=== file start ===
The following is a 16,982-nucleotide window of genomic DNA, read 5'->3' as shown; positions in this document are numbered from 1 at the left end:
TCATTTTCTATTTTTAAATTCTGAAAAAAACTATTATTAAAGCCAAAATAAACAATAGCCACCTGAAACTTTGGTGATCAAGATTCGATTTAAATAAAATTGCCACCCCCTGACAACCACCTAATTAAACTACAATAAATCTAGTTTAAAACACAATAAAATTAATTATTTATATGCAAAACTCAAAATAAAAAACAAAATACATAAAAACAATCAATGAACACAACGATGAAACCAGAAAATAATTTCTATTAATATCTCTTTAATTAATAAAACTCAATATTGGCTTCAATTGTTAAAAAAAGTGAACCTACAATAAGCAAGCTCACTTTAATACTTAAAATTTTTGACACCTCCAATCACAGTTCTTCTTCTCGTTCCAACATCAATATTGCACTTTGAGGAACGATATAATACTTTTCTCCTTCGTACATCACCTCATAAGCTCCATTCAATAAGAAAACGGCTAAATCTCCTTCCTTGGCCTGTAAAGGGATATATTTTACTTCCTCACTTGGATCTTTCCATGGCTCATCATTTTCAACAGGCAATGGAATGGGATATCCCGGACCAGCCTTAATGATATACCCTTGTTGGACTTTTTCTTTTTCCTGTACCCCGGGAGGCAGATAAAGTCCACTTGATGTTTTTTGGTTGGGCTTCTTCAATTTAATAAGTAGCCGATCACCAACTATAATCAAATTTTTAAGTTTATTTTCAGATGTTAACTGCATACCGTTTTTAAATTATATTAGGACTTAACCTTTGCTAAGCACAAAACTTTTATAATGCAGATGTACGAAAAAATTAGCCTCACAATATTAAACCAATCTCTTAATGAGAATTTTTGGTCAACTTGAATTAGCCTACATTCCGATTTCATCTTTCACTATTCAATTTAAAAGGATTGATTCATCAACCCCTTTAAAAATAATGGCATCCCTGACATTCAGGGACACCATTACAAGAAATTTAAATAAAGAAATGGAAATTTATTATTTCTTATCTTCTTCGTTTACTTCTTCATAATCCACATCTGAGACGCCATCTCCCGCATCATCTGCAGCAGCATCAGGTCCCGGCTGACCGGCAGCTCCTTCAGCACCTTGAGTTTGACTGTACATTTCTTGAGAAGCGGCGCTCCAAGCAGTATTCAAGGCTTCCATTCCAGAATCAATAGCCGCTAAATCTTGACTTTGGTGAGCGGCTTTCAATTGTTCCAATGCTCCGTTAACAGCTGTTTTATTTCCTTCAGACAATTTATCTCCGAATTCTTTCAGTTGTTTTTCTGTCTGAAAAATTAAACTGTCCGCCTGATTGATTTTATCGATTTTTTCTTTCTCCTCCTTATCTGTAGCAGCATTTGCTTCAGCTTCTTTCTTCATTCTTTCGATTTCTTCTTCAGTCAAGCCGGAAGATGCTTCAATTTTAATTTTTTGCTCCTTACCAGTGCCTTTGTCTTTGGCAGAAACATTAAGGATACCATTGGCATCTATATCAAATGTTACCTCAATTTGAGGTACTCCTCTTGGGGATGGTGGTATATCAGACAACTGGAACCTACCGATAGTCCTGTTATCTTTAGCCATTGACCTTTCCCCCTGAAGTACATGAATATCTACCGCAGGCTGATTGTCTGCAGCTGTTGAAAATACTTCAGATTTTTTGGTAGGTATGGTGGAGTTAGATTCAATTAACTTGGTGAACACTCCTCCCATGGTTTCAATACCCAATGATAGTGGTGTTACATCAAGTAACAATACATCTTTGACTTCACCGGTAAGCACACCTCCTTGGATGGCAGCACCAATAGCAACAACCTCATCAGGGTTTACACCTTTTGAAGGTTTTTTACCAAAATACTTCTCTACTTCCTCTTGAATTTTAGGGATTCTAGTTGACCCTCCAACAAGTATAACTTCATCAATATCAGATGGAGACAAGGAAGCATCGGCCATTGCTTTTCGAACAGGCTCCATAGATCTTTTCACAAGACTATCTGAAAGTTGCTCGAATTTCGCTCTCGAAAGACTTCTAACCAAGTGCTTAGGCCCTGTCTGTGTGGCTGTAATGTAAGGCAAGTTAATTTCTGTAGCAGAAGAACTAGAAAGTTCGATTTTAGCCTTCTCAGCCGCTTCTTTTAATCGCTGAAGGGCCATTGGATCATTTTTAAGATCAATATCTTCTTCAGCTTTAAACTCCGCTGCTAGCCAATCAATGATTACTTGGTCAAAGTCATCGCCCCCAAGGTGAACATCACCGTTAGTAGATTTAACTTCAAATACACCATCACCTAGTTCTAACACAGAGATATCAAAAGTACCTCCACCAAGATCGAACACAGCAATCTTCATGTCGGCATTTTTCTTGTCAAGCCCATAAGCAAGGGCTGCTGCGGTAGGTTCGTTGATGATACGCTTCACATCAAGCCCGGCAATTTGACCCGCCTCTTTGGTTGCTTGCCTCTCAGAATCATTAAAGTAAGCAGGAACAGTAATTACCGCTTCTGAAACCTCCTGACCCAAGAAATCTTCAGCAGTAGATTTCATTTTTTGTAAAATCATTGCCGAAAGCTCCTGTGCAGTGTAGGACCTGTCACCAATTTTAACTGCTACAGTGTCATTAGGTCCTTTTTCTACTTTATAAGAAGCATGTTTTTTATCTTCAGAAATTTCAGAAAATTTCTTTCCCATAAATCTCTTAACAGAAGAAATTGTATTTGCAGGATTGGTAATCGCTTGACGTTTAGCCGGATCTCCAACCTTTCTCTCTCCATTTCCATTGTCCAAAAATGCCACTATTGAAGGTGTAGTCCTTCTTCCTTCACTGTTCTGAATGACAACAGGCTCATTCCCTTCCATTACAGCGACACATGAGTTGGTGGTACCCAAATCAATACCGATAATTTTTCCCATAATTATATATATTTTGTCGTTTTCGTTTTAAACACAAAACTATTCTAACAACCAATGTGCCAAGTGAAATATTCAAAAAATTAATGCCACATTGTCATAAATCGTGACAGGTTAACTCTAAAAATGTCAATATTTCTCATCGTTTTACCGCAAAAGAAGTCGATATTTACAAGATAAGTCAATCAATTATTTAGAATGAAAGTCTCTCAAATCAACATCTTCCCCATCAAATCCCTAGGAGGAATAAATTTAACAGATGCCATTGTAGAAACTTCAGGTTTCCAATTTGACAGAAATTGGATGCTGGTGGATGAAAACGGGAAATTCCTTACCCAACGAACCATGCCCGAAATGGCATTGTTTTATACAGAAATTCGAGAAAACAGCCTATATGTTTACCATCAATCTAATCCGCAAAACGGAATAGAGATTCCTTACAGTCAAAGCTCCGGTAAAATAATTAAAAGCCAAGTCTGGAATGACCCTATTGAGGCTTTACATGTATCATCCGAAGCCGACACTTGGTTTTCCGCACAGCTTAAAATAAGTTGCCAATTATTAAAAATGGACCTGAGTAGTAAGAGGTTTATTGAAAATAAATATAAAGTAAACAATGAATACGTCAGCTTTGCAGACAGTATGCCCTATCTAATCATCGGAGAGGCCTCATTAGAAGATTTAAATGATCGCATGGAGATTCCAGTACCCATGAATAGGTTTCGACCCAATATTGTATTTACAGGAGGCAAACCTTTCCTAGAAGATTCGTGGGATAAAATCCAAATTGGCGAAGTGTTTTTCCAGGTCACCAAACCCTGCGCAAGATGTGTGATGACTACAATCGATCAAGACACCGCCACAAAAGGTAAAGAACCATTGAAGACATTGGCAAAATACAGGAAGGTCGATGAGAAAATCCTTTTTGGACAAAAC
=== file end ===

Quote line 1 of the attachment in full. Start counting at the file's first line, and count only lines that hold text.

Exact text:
The following is a 16,982-nucleotide window of genomic DNA, read 5'->3' as shown; positions in this document are numbered from 1 at the left end: